In danger of missing the playoffs, the Washington Redskins used turnovers to turn momentum in their favor.
Capitalizing on four fourth-quarter turnovers by the Philadelphia Eagles, the Redskins clinched their first postseason berth since the 1999 season with a 31-20 victory Sunday at Lincoln Financial Field.
Riding a five-game winning streak, the Redskins (10-6) will visit Tampa Bay (11-5) on Saturday in a National Football Conference first-round playoff game.
This was not a dominant performance by the Redskins, but they were opportunistic and aggressive, as they had been throughout their run to the playoffs. The Redskins looked like a mediocre team on Nov. 27, when an overtime loss to San Diego dropped them to 5-6. But Washington has not lost in more than a month, carried by the running of Clinton Portis, the receiving of Santana Moss and a hard-hitting defense that was the catalyst for Sunday's victory.
Making the playoffs was another milestone for Washington's Hall of Fame coach, Joe Gibbs, in the second year of his second tenure with the Redskins. After Washington finished 6-10 last season, some believed the game had passed Gibbs by.
But Gibbs raised his record in December and January to 57-18, and the Redskins played their best football when it mattered most.
"I was starting all over when I first came back, and to be quite truthful, when I finished the season, there were a lot of other first-year coaches who did a lot better job than I did," Gibbs said Sunday, reflecting on last season.
"You've got to understand, up here you're going to take criticism when things don't go well. We worked hard in the off-season. We tried to do smart things, and we added good players who helped us. Our backs have been against the wall for five weeks, and they seemed to respond and play better."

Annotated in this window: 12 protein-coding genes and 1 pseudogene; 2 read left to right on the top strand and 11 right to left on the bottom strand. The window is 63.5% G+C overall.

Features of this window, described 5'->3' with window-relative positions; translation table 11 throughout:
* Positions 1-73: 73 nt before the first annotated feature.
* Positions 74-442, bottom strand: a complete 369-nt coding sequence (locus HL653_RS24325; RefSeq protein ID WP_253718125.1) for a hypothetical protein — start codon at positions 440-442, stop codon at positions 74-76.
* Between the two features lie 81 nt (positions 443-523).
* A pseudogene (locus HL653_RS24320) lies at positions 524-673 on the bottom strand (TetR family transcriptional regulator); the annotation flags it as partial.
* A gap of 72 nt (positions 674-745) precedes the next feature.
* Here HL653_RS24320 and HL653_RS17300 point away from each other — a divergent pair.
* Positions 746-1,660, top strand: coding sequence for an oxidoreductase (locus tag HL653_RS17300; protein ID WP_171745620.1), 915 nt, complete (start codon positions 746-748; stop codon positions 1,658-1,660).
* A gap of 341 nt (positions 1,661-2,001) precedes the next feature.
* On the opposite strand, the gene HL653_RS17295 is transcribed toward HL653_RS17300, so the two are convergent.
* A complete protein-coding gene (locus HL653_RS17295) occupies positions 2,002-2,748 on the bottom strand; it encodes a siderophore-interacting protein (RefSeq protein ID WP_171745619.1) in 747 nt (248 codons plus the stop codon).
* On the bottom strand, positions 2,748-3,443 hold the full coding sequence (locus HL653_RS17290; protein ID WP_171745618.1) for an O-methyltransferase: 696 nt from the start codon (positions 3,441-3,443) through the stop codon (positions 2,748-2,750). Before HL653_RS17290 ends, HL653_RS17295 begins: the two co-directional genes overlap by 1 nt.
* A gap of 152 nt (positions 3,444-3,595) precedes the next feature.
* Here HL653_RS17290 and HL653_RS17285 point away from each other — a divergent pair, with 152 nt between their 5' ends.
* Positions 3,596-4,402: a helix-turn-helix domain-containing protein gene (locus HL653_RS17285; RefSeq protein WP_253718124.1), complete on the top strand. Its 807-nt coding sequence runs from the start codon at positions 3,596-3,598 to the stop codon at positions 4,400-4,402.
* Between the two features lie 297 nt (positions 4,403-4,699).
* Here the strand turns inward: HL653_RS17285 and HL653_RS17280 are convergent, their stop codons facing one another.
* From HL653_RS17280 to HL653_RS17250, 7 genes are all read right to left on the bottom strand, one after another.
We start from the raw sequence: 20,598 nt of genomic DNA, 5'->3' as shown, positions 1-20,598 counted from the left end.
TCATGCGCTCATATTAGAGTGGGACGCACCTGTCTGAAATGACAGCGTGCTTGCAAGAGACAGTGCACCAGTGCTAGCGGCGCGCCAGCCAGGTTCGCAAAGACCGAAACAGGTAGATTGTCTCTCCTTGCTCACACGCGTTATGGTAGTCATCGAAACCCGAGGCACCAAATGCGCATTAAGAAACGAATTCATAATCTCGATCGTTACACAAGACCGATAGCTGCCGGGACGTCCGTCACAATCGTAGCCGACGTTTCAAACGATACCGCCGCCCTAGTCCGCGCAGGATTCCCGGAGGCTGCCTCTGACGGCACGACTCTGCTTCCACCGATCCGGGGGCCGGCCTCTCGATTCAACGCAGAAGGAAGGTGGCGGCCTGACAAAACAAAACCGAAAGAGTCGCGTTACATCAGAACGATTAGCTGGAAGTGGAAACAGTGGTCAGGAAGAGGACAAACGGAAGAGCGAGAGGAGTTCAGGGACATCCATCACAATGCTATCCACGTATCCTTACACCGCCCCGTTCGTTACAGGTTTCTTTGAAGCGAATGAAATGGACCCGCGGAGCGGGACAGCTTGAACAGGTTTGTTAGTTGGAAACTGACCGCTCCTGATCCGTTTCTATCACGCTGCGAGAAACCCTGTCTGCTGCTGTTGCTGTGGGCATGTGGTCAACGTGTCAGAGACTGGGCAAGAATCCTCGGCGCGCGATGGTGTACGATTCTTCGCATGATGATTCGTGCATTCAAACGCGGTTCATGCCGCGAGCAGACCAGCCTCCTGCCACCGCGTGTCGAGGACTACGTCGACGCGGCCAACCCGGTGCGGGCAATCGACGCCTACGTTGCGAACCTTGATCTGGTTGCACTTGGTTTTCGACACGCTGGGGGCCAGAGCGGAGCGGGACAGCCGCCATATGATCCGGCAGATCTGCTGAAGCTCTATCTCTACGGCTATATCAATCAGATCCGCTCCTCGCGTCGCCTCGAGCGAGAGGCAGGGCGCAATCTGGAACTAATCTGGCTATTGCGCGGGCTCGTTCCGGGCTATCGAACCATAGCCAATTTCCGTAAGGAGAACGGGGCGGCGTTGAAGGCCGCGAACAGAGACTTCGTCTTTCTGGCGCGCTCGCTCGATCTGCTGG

With the Redskins trailing by 20-17 starting the fourth quarter, their defense went to work. The go-ahead touchdown was set up by an interception by linebacker Lemar Marshall that gave Washington a first down at Philadelphia's 22-yard line. Portis (112 yards, 27 carries) scored on the next play, making a 360-degree spin move at the line of scrimmage, breaking to the outside and outrunning Philadelphia's secondary to the end zone.
Asked how that play was designed, Portis said, jokingly, "I think it was designed for a 2-yard loss."
But Portis has been a serious part of Washington's resurgence, rushing for at least 100 yards in the past five games. He set a franchise record with 1,516 yards rushing for the season, but the Redskins were prouder of what they had achieved as a team.
"It was either go out there and find a way to win, or clean out our lockers tomorrow morning," Portis said. "I wasn't ready to clean my locker out, and I don't think any of the other guys were either."
After Portis' score, the Redskins sealed the victory with a defensive touchdown, when defensive end Phillip Daniels knocked the ball away from Eagles quarterback Koy Detmer with two and a half minutes left. The loose ball was scooped up by safety Sean Taylor, who raced 39 yards untouched into the end zone to put the Redskins up by two scores.
At that point, players on Washington's sideline began to celebrate, able to exhale after a victory that had come harder than most expected. All that stood between the Redskins and the playoffs were the Eagles (6-10), a team decimated by injuries, with nothing to play for but pride.